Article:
Elevation, as mentioned earlier, is a major factor in defining Calgary’s microclimates. The International Airport weather information is collected at an elevation of 1084m above sea level. The highest point within the city is at 1295m and the lowest is 975m; a difference of 320m or 1050 feet. Depending on its moisture content, air can cool at rates between 0.5° and 0.8°Celsius per 100m rise in elevation, so the higher lands to the north and west are cooler. Frost pockets can also occur in ravines and valleys as cold dense air funnels down from higher ground. Both of these features are important when temperatures hover around freezing.
As the city has grown, the urban heat source (read “pollution”) has increased, and again, helps in the creation of microclimates within the city. One positive consequence is that we have a warmer growing season in and downwind of the high traffic zones and densely populated areas. Indeed, the city centre’s annual temperature has risen several degrees above the suburbs in the last few decades. In general though, gardening is easier - or at least there’s a more moderate climate to work with - in the southeast, particularly on the flood plain of the Bow River Valley. However, as trees mature and gardeners improve their soil, each suburban property becomes easier to cultivate.
A superb example of a unique
microclimate is the Calgary Zoo and Botanical Gardens’ site on the flood plain
of the Bow River which has become a resource to many Southern Alberta gardeners.
The gardens benefit from river moisture and a high water table in well-drained
sandy soil. There is a good canopy of mature trees and bushes designed in part
to protect much of the area from the extremes of wind, hail, rain and sun; the
soil has been cultivated and well mulched for decades by expert gardeners. Extra
heat is provided because of the proximity to the downtown core and the nearby
major traffic routes. A consequence of all these factors is an array of trees,
shrubs, annuals and perennials that thrive in a few communities in Calgary, but
can be replicated in some areas of many gardens, especially near downtown
Calgary and within the Bow and Elbow flood plains. The Perennial Trial Gardens
sites at the zoo, Olds College and at the Muttart Conservatory in Edmonton test
and publicize plant varieties that should grow well over much of south-central
Alberta. At the zoo, some of the more unusual trees include the Manchurian
walnut, and linden, but some “exotics” like the Hick’s
yew (Taxus x media ‘Hicksii’) can
be susceptible to winter kill.
Certainly, microclimates exist throughout the city, but vital to each gardener are the specific microclimates within his or her garden. For instance, we might need zone 2b plants in one area, and use zone 3 in more sheltered spots. Zone 4 grasses often do well here. The best ways to garden are by observation of our neighbouring communities and by experimentation, and note June Flanagan’s advice … “Native plants make great garden candidates because they have evolved with the local climate.” Of particular importance is the consideration of different plantings north and south of buildings, taking into account shady areas and those areas that have the shortest and the longest growing season. Know where the spring sun causes an early thaw for bulbs, where heat is provided by your house and how the angle of the sun and exposure to it changes with time of year. In the summer in areas without shade, hours of sunshine typically vary between 8.5 and 10.5 hours per day and this is a consideration when looking at a plant’s shade and sun requirements. Identify the best locations for alpines that like our cool, dry evenings. Guard hostas from hail with barriers. Use grasses like local fescues and taller imports, and drought-resistant plants or deep-rooted plants in dry, windy spots. Recognize where early flowering vines will flourish before nearby trees are in full leaf. Utilize mulch to insulate and preserve the precious soil and moisture: if we have less rainfall, our soils will become more alkaline; expect less black spot but more powdery mildew. Where needed, add fast-growing shade trees to protect your garden from too much sun and add wind breaks for shelter too. The creation of a variety of “rooms” allows flexibility in plant varieties that can survive climate changes, especially annuals.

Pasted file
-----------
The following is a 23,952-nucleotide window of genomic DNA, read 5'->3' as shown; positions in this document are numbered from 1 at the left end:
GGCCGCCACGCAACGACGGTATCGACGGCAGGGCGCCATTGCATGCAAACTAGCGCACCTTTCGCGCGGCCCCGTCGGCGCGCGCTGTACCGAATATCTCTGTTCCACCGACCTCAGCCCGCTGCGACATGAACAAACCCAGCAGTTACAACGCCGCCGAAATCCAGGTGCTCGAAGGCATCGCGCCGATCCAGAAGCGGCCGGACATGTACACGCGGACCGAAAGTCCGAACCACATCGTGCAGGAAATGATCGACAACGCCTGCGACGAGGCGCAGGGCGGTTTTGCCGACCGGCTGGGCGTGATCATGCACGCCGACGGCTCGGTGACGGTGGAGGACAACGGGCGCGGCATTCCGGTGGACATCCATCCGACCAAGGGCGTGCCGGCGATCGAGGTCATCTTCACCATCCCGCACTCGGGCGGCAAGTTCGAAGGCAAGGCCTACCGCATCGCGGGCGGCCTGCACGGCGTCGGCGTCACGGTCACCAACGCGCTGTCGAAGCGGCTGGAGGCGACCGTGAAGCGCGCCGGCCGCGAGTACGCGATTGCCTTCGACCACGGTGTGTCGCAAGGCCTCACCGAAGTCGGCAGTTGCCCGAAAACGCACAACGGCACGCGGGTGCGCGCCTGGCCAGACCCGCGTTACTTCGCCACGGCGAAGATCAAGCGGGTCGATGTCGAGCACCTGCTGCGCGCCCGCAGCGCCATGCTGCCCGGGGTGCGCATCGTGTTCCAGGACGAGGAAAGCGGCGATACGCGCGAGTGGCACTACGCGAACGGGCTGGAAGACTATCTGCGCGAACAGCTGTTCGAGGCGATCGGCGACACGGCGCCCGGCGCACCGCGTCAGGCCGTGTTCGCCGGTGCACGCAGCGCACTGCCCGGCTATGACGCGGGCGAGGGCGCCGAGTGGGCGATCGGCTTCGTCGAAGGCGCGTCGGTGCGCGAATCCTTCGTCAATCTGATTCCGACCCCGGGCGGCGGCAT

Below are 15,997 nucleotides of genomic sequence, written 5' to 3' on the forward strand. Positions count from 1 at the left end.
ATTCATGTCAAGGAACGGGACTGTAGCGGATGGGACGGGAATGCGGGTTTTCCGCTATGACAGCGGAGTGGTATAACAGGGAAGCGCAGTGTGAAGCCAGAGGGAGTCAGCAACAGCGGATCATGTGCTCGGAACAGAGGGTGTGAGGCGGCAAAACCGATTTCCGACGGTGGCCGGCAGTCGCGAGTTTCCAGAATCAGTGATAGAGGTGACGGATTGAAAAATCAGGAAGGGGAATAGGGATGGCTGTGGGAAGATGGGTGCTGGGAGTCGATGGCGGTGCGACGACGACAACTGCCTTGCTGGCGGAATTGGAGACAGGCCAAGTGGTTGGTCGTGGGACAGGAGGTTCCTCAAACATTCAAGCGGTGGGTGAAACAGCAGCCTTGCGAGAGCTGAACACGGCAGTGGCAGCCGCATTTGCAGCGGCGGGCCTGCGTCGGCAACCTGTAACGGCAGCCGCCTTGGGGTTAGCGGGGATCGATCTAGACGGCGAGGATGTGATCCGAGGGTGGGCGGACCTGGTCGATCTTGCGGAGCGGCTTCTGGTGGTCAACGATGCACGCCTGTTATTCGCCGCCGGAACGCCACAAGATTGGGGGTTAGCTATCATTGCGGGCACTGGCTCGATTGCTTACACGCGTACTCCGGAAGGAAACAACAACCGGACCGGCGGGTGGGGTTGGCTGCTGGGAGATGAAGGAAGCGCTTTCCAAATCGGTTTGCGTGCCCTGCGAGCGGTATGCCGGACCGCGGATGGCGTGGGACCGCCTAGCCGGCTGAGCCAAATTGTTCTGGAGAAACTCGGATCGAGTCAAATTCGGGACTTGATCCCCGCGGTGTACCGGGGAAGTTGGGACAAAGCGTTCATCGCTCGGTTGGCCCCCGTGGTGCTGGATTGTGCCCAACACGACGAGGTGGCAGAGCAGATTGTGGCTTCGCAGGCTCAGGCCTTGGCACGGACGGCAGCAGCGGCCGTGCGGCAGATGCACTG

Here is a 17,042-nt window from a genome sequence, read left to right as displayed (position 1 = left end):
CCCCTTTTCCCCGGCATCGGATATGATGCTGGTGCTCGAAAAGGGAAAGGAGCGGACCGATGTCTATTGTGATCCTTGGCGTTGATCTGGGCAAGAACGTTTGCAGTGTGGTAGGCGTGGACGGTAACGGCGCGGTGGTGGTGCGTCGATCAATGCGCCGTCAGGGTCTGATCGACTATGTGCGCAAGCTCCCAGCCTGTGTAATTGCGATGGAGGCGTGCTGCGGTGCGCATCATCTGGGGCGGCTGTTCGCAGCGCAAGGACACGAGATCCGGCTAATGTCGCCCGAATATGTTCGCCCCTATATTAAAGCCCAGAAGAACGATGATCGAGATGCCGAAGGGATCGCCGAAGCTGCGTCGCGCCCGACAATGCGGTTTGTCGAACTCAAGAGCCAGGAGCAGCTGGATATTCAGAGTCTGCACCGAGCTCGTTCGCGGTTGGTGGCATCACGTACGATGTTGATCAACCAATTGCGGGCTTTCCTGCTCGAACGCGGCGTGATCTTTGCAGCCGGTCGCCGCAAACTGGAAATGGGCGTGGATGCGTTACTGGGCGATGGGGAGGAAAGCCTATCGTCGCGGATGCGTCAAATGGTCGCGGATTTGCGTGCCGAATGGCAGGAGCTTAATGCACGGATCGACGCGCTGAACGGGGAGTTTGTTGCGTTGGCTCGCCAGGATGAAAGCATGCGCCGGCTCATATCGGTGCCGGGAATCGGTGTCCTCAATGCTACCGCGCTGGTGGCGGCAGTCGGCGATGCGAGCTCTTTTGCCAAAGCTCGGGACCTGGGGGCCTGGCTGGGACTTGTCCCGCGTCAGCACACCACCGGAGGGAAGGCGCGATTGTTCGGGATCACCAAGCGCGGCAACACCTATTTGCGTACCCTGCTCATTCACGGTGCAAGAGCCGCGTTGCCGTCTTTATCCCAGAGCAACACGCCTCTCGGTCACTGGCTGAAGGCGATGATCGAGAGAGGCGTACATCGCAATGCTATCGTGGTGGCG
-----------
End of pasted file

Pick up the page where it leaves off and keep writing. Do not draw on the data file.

Past Society Newsletters and governments are great sources of information on our variable and changing climate. Assuming that Calgary will have longer, warmer summers, we should be able to make good plant choices for eco-compatible gardens. Take some risks with planting early and extending the gardening season and try the occasional tender group of plants: nothing ventured, nothing gained!
Selected references & advisers:
Andrey, J.C, Spatial study of precipitation in Calgary, U of C, MSc thesis, 1980.
Chetner, S. et al, Agroclimatic Atlas of Alberta, 1971 – 2000, Agdex 071-1, 2003
Hodgson, I. (editor), RHS magazine “The Garden”, January 2008
Klivokiotis, P, and Thomson, R.B., The Climate of Calgary, 1986, ISBN 0660121514
Judith Doyle, Corinne Hannah, Jane Reksten, Ann Van de Reep.
May 5, 2008